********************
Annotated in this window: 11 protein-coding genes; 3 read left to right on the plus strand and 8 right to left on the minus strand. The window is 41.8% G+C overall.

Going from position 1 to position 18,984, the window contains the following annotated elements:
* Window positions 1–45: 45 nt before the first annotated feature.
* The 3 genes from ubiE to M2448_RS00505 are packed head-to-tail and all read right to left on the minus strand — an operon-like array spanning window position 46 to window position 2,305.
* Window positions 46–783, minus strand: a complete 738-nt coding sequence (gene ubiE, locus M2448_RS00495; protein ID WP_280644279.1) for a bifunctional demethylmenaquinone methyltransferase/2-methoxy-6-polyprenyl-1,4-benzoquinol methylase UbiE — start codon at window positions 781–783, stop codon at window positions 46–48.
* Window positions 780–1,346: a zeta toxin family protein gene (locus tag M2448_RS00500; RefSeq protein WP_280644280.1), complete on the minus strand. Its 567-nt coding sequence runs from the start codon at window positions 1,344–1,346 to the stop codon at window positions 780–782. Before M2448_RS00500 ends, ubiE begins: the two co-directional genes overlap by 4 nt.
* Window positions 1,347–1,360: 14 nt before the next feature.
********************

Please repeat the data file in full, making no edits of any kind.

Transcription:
Annotated in this window: 11 protein-coding genes; 3 read left to right on the plus strand and 8 right to left on the minus strand. The window is 41.8% G+C overall.

Going from position 1 to position 18,984, the window contains the following annotated elements:
* Window positions 1–45: 45 nt before the first annotated feature.
* The 3 genes from ubiE to M2448_RS00505 are packed head-to-tail and all read right to left on the minus strand — an operon-like array spanning window position 46 to window position 2,305.
* Window positions 46–783, minus strand: a complete 738-nt coding sequence (gene ubiE, locus M2448_RS00495; protein ID WP_280644279.1) for a bifunctional demethylmenaquinone methyltransferase/2-methoxy-6-polyprenyl-1,4-benzoquinol methylase UbiE — start codon at window positions 781–783, stop codon at window positions 46–48.
* Window positions 780–1,346: a zeta toxin family protein gene (locus tag M2448_RS00500; RefSeq protein WP_280644280.1), complete on the minus strand. Its 567-nt coding sequence runs from the start codon at window positions 1,344–1,346 to the stop codon at window positions 780–782. Before M2448_RS00500 ends, ubiE begins: the two co-directional genes overlap by 4 nt.
* Window positions 1,347–1,360: 14 nt before the next feature.